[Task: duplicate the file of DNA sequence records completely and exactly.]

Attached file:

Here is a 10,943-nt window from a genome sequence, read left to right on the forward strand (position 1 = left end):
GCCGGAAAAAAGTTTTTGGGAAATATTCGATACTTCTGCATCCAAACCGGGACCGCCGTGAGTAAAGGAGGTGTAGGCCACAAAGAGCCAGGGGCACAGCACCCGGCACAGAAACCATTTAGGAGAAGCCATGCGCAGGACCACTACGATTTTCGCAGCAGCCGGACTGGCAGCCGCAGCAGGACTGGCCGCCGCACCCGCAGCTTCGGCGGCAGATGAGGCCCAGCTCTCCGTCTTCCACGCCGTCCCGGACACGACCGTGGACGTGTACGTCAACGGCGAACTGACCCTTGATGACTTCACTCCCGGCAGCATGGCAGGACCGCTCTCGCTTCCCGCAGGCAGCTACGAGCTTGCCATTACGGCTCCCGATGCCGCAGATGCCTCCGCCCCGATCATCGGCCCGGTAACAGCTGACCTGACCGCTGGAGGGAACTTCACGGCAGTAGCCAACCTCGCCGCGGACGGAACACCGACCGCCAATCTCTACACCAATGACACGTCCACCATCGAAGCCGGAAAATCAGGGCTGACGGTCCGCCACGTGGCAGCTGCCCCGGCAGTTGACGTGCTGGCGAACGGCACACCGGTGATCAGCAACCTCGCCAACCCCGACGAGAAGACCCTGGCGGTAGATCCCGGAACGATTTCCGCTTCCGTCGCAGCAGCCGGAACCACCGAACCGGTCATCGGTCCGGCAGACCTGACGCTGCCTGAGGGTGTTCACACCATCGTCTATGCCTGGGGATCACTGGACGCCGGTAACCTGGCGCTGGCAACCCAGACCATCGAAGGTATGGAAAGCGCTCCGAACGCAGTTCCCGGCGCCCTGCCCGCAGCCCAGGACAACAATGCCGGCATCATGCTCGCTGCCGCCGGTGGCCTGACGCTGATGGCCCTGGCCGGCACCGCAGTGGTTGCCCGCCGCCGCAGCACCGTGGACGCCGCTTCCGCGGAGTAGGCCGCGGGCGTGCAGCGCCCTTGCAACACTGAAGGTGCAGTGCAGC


Here is a 10,943-nt window from a genome sequence, read left to right on the forward strand (position 1 = left end):
GCCGGAAAAAAGTTTTTGGGAAATATTCGATACTTCTGCATCCAAACCGGGACCGCCGTGAGTAAAGGAGGTGTAGGCCACAAAGAGCCAGGGGCACAGCACCCGGCACAGAAACCATTTAGGAGAAGCCATGCGCAGGACCACTACGATTTTCGCAGCAGCCGGACTGGCAGCCGCAGCAGGACTGGCCGCCGCACCCGCAGCTTCGGCGGCAGATGAGGCCCAGCTCTCCGTCTTCCACGCCGTCCCGGACACGACCGTGGACGTGTACGTCAACGGCGAACTGACCCTTGATGACTTCACTCCCGGCAGCATGGCAGGACCGCTCTCGCTTCCCGCAGGCAGCTACGAGCTTGCCATTACGGCTCCCGATGCCGCAGATGCCTCCGCCCCGATCATCGGCCCGGTAACAGCTGACCTGACCGCTGGAGGGAACTTCACGGCAGTAGCCAACCTCGCCGCGGACGGAACACCGACCGCCAATCTCTACACCAATGACACGTCCACCATCGAAGCCGGAAAATCAGGGCTGACGGTCCGCCACGTGGCAGCTGCCCCGGCAGTTGACGTGCTGGCGAACGGCACACCGGTGATCAGCAACCTCGCCAACCCCGACGAGAAGACCCTGGCGGTAGATCCCGGAACGATTTCCGCTTCCGTCGCAGCAGCCGGAACCACCGAACCGGTCATCGGTCCGGCAGACCTGACGCTGCCTGAGGGTGTTCACACCATCGTCTATGCCTGGGGATCACTGGACGCCGGTAACCTGGCGCTGGCAACCCAGACCATCGAAGGTATGGAAAGCGCTCCGAACGCAGTTCCCGGCGCCCTGCCCGCAGCCCAGGACAACAATGCCGGCATCATGCTCGCTGCCGCCGGTGGCCTGACGCTGATGGCCCTGGCCGGCACCGCAGTGGTTGCCCGCCGCCGCAGCACCGTGGACGCCGCTTCCGCGGAGTAGGCCGCGGGCGTGCAGCGCCCTTGCAACACTGAAGGTGCAGTGCAGC